If this is your first Winter with packages bees, it will be a bit more touch and go than with established hives. But, if your bees had a good season, stores were accumulated, and your queen was on the job all season, there is a good chance that all will end well.

The job description for bees is to: forage, maintain a healthy brood nest, reproduce their species (swarm), hoard food stores for Winter or other foodless periods, and, finally, defend all of this. Surviving Winter is one of the major things on the bees’ “to-do” list.

It is not uncommon for bees to perish during Winter months. This happens even in wild honey bee colonies. Indeed, even in very warm climates, all bee colonies do not survive indefinitely. If you lose the battle this Winter, I hope you realize that it is, in many ways, just the nature of bee things.

Odds and Ends

Using excluders to trap drones
Hers is a couple of untested uses for queen excluders that may or may not be useful. It is well documented that drone brood above a queen excluder can unintentionally confine mature drones. They finally die while trying to escape, and workers worry themselves trying to remove the dead drones. As was stated in the cited research paper, an upper escape entrance helps.

But what if you specifically wanted to capture drones? Maybe drones are needed for instrumental insemination work or for research studies on drone behavior. A novel use of the captured drones would be to make an educational moment for kids and adults. They could actually handle live bees, and then release them. A problem in one instance may become a solution in another.

I think this variation for a drone trap would work. After the drones are free flying – ideally from the bottom entrance – bore a hole or holes a few inches above the brood body bottom edge. Put a queen excluder between the bottom board rim and the bottom brood body with newly bored holes near the edge. The drones, trying to depart, will be trapped by the queen excluder, but will ultimately find the bored holes. Off they will go, but upon their return, they will enter the familiar lower entrance. Returning workers will have to deal with this excluding grid but most will get through it while the drones are trapped beneath the excluder and the bottom board. This contraption will only work for a few days before some drones begin to return to the colony through the bored holes.

Modified super before shavings are added.

Modified super before shavings are added.

Punched zinc excluders, shown in the photo were extensively used by past bee researchers for improvising queen and drone traps. For innumerable lab studies, these pliable malleable excluders could be cut to any size with snips allowing an unlimited number of trap or cage designs. To my knowledge, they are no longer manufactured today. If I am wrong, I would like to know.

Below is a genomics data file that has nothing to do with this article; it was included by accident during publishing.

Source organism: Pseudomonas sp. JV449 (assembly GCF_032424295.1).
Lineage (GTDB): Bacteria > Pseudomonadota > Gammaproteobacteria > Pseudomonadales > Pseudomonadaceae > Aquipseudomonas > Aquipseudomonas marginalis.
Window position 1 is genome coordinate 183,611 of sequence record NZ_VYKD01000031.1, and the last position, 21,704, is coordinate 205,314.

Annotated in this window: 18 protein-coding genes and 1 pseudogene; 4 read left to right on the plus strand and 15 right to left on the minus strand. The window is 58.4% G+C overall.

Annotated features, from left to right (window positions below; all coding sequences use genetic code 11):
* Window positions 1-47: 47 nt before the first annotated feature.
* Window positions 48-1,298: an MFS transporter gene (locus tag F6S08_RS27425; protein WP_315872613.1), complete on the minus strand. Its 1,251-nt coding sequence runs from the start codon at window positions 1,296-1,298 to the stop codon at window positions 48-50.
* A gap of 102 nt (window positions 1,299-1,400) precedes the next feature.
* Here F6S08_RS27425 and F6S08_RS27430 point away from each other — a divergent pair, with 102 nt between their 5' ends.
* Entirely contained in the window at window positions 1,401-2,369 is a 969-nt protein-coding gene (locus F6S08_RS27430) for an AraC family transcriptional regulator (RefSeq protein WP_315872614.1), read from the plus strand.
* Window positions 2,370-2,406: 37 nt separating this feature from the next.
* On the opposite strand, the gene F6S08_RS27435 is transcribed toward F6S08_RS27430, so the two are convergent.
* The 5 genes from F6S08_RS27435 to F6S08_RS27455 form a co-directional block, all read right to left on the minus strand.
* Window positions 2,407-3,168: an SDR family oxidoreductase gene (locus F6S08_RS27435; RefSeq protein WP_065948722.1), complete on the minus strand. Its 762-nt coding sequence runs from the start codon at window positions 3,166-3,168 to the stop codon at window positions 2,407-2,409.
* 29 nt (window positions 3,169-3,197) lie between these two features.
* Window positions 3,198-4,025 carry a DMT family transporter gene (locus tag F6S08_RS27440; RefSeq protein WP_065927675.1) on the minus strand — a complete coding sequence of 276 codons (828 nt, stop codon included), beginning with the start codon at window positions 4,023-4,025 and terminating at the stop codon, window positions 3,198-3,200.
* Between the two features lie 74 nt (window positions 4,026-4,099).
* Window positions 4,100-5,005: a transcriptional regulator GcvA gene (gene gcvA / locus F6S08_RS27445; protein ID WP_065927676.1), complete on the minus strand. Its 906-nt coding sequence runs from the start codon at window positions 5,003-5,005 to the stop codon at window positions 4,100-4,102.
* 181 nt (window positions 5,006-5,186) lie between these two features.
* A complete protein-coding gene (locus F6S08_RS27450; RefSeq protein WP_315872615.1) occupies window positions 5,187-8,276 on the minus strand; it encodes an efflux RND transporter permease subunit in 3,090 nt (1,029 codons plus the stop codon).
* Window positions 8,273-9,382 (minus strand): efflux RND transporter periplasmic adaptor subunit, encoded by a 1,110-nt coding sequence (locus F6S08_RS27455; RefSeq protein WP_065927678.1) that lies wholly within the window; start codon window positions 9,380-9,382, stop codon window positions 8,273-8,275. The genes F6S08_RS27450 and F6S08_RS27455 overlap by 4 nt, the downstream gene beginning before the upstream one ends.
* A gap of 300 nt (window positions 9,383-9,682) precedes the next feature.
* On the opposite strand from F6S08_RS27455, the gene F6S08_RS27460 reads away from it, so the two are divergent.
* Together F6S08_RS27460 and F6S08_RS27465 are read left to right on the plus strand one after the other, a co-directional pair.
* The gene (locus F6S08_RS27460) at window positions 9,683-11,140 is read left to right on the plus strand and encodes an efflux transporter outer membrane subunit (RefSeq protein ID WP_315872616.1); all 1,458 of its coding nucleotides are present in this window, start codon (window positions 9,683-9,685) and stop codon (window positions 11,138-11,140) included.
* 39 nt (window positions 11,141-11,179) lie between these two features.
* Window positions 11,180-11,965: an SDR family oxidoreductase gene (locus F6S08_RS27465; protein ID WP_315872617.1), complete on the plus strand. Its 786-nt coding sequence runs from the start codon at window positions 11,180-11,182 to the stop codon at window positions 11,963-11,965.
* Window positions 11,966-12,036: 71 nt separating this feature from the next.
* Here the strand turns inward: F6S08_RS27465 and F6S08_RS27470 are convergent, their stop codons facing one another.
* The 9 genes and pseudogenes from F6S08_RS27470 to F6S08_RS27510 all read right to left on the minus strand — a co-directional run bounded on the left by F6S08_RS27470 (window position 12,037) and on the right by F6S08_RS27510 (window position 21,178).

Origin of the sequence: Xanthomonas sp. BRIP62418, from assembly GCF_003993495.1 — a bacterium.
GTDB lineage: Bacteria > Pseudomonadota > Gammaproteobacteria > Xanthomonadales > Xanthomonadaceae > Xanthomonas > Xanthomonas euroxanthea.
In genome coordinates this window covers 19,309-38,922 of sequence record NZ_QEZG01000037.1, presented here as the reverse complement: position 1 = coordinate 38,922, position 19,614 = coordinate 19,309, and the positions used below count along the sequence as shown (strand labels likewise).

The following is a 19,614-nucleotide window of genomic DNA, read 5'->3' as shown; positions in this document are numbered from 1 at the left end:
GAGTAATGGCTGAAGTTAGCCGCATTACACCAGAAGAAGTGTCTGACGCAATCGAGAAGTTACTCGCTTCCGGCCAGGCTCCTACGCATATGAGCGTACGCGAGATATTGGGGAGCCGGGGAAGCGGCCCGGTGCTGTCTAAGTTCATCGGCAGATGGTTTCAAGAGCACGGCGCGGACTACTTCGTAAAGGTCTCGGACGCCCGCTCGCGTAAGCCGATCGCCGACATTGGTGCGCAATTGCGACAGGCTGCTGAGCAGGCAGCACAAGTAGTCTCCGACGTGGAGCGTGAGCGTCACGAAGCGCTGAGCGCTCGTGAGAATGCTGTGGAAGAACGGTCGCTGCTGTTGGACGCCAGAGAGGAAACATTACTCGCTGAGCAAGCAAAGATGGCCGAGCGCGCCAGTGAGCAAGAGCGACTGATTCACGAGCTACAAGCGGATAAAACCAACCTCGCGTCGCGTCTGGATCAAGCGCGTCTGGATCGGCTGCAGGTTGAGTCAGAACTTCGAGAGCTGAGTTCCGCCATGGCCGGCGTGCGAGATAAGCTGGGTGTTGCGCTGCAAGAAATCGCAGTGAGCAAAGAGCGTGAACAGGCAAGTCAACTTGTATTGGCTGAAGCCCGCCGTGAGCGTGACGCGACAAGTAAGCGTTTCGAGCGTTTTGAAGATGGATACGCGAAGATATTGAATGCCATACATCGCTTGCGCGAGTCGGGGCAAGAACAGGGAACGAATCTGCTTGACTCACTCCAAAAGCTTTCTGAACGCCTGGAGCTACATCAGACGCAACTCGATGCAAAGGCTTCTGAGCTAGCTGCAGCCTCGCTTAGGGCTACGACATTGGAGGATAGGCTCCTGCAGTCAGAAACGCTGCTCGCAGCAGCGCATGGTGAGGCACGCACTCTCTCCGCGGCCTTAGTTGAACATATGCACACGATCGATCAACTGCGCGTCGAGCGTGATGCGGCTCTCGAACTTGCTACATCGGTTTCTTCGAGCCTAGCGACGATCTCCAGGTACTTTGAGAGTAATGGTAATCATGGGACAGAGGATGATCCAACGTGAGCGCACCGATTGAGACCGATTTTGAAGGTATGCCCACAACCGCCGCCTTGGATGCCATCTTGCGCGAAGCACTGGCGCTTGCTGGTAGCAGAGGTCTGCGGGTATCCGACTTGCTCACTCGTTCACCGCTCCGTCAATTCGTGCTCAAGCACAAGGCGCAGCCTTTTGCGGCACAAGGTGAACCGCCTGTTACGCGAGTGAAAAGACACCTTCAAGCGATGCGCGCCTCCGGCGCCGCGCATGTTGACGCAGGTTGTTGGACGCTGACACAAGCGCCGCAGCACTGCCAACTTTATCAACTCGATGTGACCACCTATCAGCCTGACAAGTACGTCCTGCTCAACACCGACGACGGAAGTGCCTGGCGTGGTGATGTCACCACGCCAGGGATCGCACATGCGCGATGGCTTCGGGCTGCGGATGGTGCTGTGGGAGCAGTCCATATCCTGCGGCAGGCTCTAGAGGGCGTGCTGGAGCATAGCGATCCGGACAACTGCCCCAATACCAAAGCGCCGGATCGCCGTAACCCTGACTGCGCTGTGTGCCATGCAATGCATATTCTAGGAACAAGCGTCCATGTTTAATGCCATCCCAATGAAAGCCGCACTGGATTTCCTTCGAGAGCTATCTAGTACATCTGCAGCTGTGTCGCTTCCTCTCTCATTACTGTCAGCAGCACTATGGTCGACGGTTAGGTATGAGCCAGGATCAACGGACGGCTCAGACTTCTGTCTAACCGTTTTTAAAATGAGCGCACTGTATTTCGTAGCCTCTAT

A zinc excluder and a used, abused standard queen excluder.

A zinc excluder and a used, abused standard queen excluder.

An insulated hive top makeover
I improvised a variation of an insulated hive top that I saw described on the Internet. Rather than using typical screen wire, I screwed a queen excluder to the bottom of an empty super. I filled this super with wood shavings, leaving a short section of PVC pipe in the center for ventilation. A couple of bounces dislodged some of the smaller shavings that fell through the excluder. The bees may pull down even more of these wood shavings as Winter passes – I will let you know. I would hope that the shavings in the super will absorb moisture and the excluder will allow bees access to the insulated area. This is one of those ideas that looks okay on paper, but probably has problems that have not yet made themselves plain. Stand by.

We can only do our best
I am not a good one to tell anyone else how to astutely evaluate his or her beekeeping information sources. As I have become an ever increasing, cranky old man, statements like, “well, it works for me” – especially in written or video material, alerts me. In our present social media driven world, we are all self-assigned experts. (I know, I know, I too, am in that category.) Verifiable facts are valuable data points, but they rarely tell the whole story or offer a complete plan. Still, I search for them constantly.

Cedar shavings on queen excluder grid.

Cedar shavings on queen excluder grid.

For instance, “Beekeepers must control Varroa!” That’s a fact, but control these mites with what scheme or chemical? That question becomes primarily an opinion that is permeated with smaller facts. Each of us must develop our opinions based on as many facts (please do not confuse facts with opinions of others) as we can reasonably amass. We will never win outright when developing plans for bees. We will always hit and miss. We can only do our best.

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Dr. James E. Tew, State Specialist, Beekeeping, The Alabama Cooperative Extension System, Auburn University; Emeritus Faculty, The Ohio State University.;; One Tew Bee RSS Feed (;; @onetewbee Youtube: